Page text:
Ian Mortimer, best-selling author of the Time Traveller’s series, launches readers into the omnipresent odours and architectural wonders of Elizabethan England in our stunning new Folio Society edition.
Ian Mortimer has a gift for fully immersing readers in history: from the outset, you’re invited to explore your surroundings first-hand, walking the streets in the shoes of your historical contemporaries and living history in real time. Following on from our best-selling The Time Traveller’s Guide to Medieval England, we’ve crafted a stunning new Folio edition of Mortimer’s meticulously researched, accessible and witty guide to the Elizabethan era.
Bound in printed and blocked buckram
Set in Caslon with Blackmoor display
Frontispiece and 9 colour illustrations
9½˝ x 6¼˝
History in the present tense
Aside from Elizabeth I, Shakespeare is the most celebrated figure of the Elizabethan age, so it’s fitting that we begin our tour in Stratford-upon-Avon, taking in the ‘timber-framed, two-storey buildings with unglazed windows, tiled roofs and jetties’. The streets are unpaved and the town is a mix of grand houses and tenements; the adjoining green space piled with ‘animal entrails, faeces, vegetable and old rushes from floors’ – an unofficial amenity tip that spews noxious smells back across the town.
Scholarly research and page-turning narrative
After travelling onwards through rural England and then exploring the bustling capital we learn about religion, professions and everyday essentials: a minefield of unwritten rules closely linked to social class. Woe betide the individual with an income under £100 who steps out in taffeta or a silk jacket, or working folk who fail to wear a wool cap on Sundays. And when it comes to food, ‘heavy fines are levied for eating meat on non-meat days’ unless you can afford the licence for carnivorous dining.
Living in the late 1500s, you’d be thrilled to make it to your 40th birthday and would count your blessings if you avoided the plague. However, Elizabethan England also produced some of the finest writing in the English language – the likes of Christopher Marlowe and John Lyly joining the Bard – as well as incredible architecture such as Audley End, Longleat and Wollaton Hall. And then there was the not insignificant matter of the daily beer allowance; one gallon per person in many large houses, ‘whether he be a servant or a nobleman’.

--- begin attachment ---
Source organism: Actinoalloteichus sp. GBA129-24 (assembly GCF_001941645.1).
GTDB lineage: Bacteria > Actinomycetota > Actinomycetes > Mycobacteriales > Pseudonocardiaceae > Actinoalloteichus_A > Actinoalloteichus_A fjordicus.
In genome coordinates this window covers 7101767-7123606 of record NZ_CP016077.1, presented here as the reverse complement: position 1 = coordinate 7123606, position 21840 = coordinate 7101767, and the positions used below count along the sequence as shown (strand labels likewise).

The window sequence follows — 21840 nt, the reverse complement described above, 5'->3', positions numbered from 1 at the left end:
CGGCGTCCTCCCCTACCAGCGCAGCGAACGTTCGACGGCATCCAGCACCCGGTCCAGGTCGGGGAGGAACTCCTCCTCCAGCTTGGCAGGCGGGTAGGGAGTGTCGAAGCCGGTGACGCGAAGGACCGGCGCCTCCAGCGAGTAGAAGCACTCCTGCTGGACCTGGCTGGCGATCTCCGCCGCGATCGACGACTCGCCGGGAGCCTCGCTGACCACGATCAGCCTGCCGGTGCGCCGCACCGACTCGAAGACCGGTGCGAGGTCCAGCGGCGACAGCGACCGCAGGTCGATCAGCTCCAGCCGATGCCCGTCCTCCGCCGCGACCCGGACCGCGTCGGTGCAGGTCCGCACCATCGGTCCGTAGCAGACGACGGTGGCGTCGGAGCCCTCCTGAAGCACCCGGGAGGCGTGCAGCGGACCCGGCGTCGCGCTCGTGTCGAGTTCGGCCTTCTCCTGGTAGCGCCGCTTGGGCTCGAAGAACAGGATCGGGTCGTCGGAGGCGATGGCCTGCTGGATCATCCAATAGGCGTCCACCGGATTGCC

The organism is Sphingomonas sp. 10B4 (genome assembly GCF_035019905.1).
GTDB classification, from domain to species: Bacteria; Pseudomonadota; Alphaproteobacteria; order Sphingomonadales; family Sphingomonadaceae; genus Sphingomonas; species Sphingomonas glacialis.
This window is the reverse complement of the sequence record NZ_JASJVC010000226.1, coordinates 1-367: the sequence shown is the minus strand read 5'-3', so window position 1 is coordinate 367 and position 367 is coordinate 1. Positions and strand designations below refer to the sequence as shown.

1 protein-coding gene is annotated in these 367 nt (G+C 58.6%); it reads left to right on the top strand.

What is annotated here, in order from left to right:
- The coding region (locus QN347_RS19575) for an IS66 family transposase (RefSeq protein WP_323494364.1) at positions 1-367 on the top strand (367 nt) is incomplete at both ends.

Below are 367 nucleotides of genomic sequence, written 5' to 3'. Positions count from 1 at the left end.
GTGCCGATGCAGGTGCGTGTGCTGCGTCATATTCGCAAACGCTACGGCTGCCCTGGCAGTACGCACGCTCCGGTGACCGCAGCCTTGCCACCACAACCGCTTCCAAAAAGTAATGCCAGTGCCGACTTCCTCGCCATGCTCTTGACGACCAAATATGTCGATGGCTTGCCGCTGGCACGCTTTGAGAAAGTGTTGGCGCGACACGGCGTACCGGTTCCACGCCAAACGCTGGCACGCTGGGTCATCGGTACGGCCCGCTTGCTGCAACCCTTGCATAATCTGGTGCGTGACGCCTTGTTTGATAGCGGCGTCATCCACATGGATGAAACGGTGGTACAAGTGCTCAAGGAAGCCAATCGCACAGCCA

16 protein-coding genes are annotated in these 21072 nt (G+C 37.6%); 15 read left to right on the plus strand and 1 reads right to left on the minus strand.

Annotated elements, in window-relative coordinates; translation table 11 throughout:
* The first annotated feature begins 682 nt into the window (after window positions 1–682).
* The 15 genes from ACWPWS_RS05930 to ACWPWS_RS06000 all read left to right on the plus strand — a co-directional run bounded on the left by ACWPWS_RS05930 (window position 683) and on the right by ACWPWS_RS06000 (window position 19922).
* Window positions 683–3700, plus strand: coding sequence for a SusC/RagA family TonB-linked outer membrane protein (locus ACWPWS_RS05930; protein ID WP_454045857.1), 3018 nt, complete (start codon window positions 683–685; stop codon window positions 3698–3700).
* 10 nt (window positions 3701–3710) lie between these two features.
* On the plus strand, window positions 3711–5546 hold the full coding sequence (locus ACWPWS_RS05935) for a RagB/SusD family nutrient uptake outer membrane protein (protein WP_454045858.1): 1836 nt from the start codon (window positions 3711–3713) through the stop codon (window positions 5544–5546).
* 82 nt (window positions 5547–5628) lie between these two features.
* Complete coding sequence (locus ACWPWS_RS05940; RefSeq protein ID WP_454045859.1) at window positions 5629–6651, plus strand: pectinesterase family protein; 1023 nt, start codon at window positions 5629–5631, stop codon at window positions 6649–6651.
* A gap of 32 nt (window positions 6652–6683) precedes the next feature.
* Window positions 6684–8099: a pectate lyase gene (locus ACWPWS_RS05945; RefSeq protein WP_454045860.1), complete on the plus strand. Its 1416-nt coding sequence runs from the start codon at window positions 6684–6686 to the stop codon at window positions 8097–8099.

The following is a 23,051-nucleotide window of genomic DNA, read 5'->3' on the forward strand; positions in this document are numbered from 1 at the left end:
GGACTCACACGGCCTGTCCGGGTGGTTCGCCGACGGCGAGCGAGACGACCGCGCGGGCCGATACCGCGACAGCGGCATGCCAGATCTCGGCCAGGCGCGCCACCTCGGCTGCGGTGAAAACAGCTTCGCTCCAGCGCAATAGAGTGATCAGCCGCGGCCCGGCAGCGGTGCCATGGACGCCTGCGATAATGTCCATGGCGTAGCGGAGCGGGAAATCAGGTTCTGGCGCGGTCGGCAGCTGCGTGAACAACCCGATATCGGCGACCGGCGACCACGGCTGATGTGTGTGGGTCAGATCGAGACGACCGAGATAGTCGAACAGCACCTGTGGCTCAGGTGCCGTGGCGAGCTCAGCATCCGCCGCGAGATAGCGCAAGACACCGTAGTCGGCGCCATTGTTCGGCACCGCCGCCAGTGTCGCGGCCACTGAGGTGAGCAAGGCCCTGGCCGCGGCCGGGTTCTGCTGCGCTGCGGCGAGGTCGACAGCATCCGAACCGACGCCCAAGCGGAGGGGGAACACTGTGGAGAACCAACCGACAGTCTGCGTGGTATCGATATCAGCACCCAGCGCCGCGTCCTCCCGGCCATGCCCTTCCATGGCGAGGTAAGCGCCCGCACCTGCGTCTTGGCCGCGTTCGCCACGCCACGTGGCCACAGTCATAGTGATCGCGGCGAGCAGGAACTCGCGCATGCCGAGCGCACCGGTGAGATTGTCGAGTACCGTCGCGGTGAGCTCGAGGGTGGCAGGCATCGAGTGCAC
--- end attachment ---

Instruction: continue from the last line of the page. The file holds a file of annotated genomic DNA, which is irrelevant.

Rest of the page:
A unique edition of a best-selling history
Having previously illustrated The Time Traveller’s Guide toMedieval England, talented artist Robert Venables applies his inimitable style to this edition, creating a series of character-led illustrations in the style of Elizabethan woodcuts. The gold-blocked binding design – also by Venables – shows a scene of Elizabethan musicians and dancers, while the cloth-bound cover features gold-foil blockwork, the gold replicated in motifs on the endpapers. Our designers selected Blackmoor for the display typeface; a font based on the style of old English signage.
1 The Landscape
2 The People
5 Basic Essentials
6 What to Wear
8 Where to Stay
9 What to Eat and Drink
10 Hygiene, Illness and Medicine
11 Law and Disorder
About Ian Mortimer
Ian Mortimer is a British historian. He was elected a Fellow of the Royal Historical Society in 1998, a Fellow of the Society of Antiquaries of London in 2015, and was awarded the Alexander Prize (2004) for his work on the social history of medicine. He is the author of four medieval biographies, The Greatest Traitor: The Life of Sir Roger Mortimer (2003), The Perfect King: The Life of Edward III (2006), The Fears of Henry IV: The Life of England’s Self-Made King (2007) and 1415: Henry V’s Year of Glory (2009), and a book of related scholarly essays, Medieval Intrigue. In 2009 his PhD thesis was published by the Royal Historical Society as The Dying and the Doctors. In 2012, following the success of The Time Traveller’s Guide to Medieval England (published by The Folio Society in 2013), Ian Mortimer published the sequel, The Time Traveller’s Guide to Elizabethan England, which was made into a three-part TV series presented by him. His most recent publications include The Time Traveller’s Guide to Restoration Britain (2017) and a multi-period historical novel, The Outcasts of Time (2017). Dr Mortimer has also written three novels set in the 1560s, the Clarenceux Trilogy, under his middle names, James Forrester.
About Robert Venables
Robert Venables is a British artist, who studied graphic design at the Central School of Art and Design in London. A master of the pastiche, Robert has created many high-profile advertising campaigns through major international advertising agencies. He is also a prolific editorial illustrator, creating illustrations for many magazines and newspapers. For The Folio Society he has previously illustrated The Persian Expedition and The Violet Fairy Book.
Daniel Defoe’s A Journal of the Plague Year depicts London in a deadly pandemic. This Folio Society edition, with beautiful woodcuts by Chris Wormell, is introduced by editor-in-chief of The Lancet, Richard Horton.